• Hatch Quarter is based in Melbourne's Docklands area. (SBS)Source: SBS
With refugee and migrant entrepreneurs being twice as likely as locals to be successful entrepreneurs, one Melbourne start-up is tapping into their market.
Mridula Amin

SBS Small Business Secrets
10 Aug 2018 - 11:38 AM  UPDATED 10 Oct 2018 - 4:14 PM

Docklands based Hatch Quarter is a start-up incubator that offers entrepreneurs a co-working space, and a chance to network.

Brothers Aiman and Mo Hamdouna, launched the business in 2015 to cater specifically to refugee and migrants businesses.

This target-market is making Hatch Quarter stand out in the saturated co-working space industry.

“Our specific target market is, what we call the international entrepreneurs,” says Aiman.

“Those are migrants and refugees, the people who just came here to Australia.

“We chose this target market because it resonated with our own background.”

The sons of Palestinian refugees, Aiman and Mo grew up in Jordan before arriving in Australia to study English.

It was their first-hand experience of building a business from scratch as migrants, that drives their passion to help other migrant and refugee entrepreneurs.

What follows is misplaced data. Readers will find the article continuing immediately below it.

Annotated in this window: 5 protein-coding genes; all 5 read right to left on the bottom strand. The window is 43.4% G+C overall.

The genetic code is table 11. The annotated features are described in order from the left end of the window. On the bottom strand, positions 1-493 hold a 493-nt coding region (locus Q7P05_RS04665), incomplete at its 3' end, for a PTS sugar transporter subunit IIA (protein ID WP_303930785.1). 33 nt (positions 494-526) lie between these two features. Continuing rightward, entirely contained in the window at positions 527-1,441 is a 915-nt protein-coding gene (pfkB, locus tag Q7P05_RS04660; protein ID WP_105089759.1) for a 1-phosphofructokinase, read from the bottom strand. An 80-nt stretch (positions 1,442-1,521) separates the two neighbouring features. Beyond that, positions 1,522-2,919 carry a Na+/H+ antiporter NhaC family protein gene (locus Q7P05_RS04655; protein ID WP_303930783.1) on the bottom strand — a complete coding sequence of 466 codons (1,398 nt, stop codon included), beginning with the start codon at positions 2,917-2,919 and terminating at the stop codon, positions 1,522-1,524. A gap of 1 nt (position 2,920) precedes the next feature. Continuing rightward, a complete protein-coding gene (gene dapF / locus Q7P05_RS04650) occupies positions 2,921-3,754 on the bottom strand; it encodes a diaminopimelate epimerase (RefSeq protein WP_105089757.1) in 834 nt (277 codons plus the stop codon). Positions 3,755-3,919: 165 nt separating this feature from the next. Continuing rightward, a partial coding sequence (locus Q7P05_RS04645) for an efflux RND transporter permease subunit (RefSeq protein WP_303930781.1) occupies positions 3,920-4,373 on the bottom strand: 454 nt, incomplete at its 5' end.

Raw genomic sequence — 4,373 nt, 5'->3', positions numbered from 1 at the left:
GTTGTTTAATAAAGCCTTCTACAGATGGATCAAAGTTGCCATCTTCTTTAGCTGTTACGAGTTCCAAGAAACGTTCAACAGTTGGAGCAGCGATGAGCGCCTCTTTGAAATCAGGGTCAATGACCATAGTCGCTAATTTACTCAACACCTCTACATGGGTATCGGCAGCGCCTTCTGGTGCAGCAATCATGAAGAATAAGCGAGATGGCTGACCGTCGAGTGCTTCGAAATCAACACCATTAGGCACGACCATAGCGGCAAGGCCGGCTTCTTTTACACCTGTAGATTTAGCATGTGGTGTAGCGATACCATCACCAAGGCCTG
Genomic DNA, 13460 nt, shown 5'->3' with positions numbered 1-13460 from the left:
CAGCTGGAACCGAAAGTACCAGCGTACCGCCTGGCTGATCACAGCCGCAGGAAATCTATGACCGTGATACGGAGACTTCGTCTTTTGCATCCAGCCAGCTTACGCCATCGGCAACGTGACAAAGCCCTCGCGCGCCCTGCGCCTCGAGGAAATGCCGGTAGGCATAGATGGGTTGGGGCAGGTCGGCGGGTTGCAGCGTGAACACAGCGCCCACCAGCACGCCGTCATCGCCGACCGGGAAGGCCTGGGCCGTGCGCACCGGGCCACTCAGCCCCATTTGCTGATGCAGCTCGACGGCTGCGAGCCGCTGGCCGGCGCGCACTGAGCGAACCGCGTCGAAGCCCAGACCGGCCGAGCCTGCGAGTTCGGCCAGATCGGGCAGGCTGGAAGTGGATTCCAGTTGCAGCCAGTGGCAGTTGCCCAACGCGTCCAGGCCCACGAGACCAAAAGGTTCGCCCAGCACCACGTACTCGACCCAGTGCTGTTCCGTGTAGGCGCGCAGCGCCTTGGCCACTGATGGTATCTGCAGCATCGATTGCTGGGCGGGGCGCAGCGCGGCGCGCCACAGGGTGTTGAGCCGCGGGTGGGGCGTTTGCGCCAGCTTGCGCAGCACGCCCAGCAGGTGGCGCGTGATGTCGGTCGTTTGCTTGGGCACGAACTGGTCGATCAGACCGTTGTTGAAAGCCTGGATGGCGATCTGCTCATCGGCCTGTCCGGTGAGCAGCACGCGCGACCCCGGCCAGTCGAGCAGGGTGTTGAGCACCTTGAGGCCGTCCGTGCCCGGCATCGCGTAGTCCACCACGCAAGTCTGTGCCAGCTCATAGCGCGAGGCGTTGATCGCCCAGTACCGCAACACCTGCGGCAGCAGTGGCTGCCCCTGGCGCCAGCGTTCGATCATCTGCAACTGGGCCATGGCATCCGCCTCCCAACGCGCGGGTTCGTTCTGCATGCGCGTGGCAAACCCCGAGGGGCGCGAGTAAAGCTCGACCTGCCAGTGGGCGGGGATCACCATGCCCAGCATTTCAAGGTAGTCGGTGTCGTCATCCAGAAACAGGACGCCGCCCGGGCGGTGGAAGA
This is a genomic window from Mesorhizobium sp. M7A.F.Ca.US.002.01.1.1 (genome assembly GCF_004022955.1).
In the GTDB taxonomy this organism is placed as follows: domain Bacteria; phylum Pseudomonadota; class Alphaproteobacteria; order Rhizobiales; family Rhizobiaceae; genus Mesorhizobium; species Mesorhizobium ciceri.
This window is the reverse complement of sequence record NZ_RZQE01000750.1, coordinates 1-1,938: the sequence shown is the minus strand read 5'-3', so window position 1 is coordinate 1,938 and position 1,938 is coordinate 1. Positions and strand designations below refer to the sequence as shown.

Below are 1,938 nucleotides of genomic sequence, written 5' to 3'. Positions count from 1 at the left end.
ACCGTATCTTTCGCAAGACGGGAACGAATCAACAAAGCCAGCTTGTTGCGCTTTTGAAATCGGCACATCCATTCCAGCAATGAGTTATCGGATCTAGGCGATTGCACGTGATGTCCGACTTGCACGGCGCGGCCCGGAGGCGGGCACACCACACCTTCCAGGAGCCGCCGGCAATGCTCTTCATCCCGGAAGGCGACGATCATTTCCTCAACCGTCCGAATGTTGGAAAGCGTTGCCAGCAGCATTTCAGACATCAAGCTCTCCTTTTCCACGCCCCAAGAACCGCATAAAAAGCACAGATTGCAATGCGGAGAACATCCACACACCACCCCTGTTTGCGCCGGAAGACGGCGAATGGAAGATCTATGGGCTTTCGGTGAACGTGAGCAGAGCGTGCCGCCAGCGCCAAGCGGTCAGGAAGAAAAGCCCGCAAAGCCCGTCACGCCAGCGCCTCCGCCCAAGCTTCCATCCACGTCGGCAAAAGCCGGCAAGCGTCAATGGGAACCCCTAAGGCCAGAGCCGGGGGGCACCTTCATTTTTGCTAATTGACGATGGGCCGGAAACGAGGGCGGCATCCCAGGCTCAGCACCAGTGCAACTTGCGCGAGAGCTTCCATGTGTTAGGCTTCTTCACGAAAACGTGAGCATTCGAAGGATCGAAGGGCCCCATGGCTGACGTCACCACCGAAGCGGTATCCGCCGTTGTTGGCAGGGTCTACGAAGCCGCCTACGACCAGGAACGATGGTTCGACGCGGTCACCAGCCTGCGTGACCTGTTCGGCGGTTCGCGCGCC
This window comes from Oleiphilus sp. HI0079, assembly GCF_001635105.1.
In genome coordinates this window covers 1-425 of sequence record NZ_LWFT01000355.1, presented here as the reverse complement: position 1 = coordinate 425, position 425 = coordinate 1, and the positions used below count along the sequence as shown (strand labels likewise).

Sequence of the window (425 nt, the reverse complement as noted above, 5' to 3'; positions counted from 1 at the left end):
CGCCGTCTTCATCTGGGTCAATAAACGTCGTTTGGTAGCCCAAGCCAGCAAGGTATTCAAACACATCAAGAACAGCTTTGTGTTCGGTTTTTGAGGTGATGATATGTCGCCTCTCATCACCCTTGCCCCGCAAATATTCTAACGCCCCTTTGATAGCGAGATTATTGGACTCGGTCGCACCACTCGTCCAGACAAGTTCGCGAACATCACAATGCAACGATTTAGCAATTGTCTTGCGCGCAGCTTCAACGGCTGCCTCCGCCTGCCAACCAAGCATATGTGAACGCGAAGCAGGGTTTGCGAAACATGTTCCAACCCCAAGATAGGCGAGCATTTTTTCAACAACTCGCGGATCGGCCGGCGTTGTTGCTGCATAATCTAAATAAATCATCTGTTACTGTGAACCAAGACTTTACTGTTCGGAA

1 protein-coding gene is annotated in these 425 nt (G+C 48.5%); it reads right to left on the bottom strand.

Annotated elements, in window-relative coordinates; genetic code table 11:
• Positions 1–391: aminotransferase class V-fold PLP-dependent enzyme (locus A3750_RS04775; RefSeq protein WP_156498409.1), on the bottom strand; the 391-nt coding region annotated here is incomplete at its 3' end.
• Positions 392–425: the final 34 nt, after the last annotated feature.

“We’re building this community, a community we lacked when we first came here.”

“Hopefully we can help them accelerate their entrepreneur journey.”

Hatch Quarter’s focus on refugee and migrant businesses gained them recognition from the Victorian State Government.

The start-up was rewarded a $71,500 grant from LaunchVic (a Victorian State Government initiative fueling the startup ecosystem).

For CEO, Dr. Kate Cornick, migrants, and refugee owner-operators have great potential to grow the industry.

“We know that migrants and refugees are twice as likely to be successful entrepreneurs as people that are local,” says Dr. Cornick

“They are great risk takers – they have already taken the leap to move countries.”

The grant allowed Hatch Quarter to take the business to the next level.

They offer ongoing monthly meetings where their over 3000 members can come and learn about hard to access information.

“The last event we had was about the law and the startup industry," Aiman explains. 

"It’s a really sensitive subject for new migrants and refugees as they don’t know where to get this information,” 

“We invited lawyers and successful entrepreneurs to go through the legal requirements and process. The community gave us amazing feedback.”

Hatch Quarter shows no signs of slowing down. Their aim is to work with 60 startups over the next five years to build a strong bridge between Australia and the international start-up industry.

The incubator already offers a pre-accelerator course for new businesses, as well as general consulting services. 

 “Our pre-accelerator course focuses on the early stage of the idea, we call it the ideation stage and the consulting is to work with seed stage startups,” Aiman explains.

10 startups so far have gone through the pre-accelerator course, with Hatch Quarter working with three at a time.

They hope to continue to unlock the potential of migrant and refugee entrepreneurs to reshape the Australian start-up industry.

Watch this story at the top of the page, or catch the full episode on SBS On Demand.